The dollar tumbled against all the other G10 currencies yesterday after the Fed kept its monetary policy unchanged but opened the door to lower interest rates. Overnight, the BoJ stood pat as well, keeping its forward guidance untouched. As for today, the central bank torch will be passed to the Norges Bank and the BoE. We believe that Norwegian policymakers are likely to hit the hike button today, while with regards to the BoE, we expect it to stay on hold and keep its outlook for an ongoing tightening unchanged.
The dollar traded lower against all the other G10 currencies on Wednesday and during the Asian morning Thursday. It fell the most against CAD, NOK, CHF and GBP in that order, while the currency against which the dollar underperformed the least was AUD.
Responsible for the greenback’s tumble was the FOMC. The Committee decided to keep interest rates unchanged yesterday, within the 2.25-2.50% range, but the decision was not unanimous. One member, St. Luis Fed President Bullard, voted for a rate decrease. In the accompanying statement, officials dropped their “patient” language and instead noted that in light of increased uncertainties surrounding the economic outlook and muted inflation pressures, they will “closely monitor the implications of incoming information for the economic outlook and will act as appropriate to sustain the expansion.”
As far as the much-awaited dots are concerned, the median for 2019 remained unchanged at 2.375, but looking at the dots independently, we see that 8 out of the 17 members were in favor of lower rates this year. One member voted for one cut, while the other seven supported the case of two, near what market participants anticipated ahead of the gathering. The medians for 2020 and 2021 were revised down to 2.125 and 2.375 respectively, both from 2.625. In other words, the median dots now suggest no cuts this year, one cut in 2020, and a hike in 2021. With regards to the other economic projections, officials upgraded somewhat their GDP forecast for 2020, but downgraded their inflation ones for this year and the next. At the press conference following the decision, Fed Chief Jerome Powell highlighted the increased uncertainty surrounding the global trade front and noted that, though some officials wrote down rate cuts and others did not, their deliberations make clear that a number of those who wrote down a flat rate path agree that the case for additional accommodation has strengthened since the May meeting.
Yesterday, we noted that a median dot pointing to 2 cuts this year was needed for the greenback to come under strong selling interest. However, it seems that investors went beyond the median dot, paying close attention to the details and the decent number of members supporting the case for two quarter-point cuts by December. The dots, combined with Bullard’s dissent and Powell’s remarks over a strengthening case for easing, have encouraged market participants to add to their cut bets, thereby selling the greenback and buying stocks. According to the Fed funds futures, investors are now fully pricing in a cut for the next gathering, in July, while another one is nearly priced in for September. Even a third one is almost factored in for December.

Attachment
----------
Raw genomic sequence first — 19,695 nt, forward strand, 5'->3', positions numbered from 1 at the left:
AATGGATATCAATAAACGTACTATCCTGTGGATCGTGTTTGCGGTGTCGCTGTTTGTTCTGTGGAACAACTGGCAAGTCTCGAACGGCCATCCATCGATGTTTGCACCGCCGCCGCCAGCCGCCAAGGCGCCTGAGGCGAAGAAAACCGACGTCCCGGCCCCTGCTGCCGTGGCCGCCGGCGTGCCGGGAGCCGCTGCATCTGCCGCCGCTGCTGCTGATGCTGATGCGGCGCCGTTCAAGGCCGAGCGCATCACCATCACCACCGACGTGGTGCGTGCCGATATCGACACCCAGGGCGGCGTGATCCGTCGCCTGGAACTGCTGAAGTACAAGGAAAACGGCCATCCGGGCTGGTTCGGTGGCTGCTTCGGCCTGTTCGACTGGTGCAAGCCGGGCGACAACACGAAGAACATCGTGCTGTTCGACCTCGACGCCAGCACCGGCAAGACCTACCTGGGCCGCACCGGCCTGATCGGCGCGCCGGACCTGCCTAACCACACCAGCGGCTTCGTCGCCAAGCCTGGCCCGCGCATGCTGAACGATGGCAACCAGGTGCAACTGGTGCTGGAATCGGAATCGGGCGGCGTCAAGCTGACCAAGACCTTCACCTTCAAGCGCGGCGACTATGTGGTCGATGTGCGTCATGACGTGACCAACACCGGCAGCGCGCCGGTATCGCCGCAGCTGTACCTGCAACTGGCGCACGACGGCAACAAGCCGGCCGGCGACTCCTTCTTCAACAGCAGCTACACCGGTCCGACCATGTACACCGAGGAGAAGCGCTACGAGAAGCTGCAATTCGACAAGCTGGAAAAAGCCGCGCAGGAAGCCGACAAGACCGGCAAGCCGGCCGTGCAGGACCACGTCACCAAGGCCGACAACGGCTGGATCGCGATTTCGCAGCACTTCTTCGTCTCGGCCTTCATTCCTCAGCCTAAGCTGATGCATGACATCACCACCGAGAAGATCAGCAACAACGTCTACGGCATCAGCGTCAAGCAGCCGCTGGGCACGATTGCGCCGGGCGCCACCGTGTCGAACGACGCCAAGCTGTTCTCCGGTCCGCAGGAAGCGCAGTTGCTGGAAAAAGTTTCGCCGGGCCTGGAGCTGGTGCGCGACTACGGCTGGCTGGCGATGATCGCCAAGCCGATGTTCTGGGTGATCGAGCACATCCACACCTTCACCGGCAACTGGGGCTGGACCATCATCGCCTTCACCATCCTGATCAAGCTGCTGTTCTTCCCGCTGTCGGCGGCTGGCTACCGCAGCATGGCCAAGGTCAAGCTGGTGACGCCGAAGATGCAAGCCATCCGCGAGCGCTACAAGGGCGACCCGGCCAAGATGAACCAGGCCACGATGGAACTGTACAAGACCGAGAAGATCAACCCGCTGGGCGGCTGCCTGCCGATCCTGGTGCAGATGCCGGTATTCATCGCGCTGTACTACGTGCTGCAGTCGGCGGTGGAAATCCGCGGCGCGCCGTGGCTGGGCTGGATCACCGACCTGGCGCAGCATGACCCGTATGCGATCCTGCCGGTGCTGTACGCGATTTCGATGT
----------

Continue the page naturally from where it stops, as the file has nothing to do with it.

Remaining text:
Overnight, it was the BoJ's turn to decide on monetary policy. Japanese policymakers decided once again to keep their ultra-loose policy unchanged via a 7-2 vote, also maintaining the forward guidance that the current extremely low levels of interest rates are likely to stay unchanged “at least through around spring 2020”. They also noted that Japan’s economy has been on a moderate expanding trend and that it will continue to do so, despite being affected by the slowdown in overseas economies for the time being. The yen strengthened somewhat at the time of the announcement (around 15 pips against USD), perhaps as the Fed’s dovish shift may have raised expectations that the BoJ would also sound more dovish, perhaps by pushing back its forward guidance on interest rates.
USD/JPY traded lower following the FOMC’s decision to open the door to lower US rates, while during the Asian morning today, it dipped below the key support barrier of 107.85, to trade in territories last seen in the beginning of January. The dip confirmed a forthcoming lower low on both the 4-hour and daily charts, which, combined with the fact that the rate is trading below the downtrend line drawn from the peak of April 24th, keeps the outlook negative.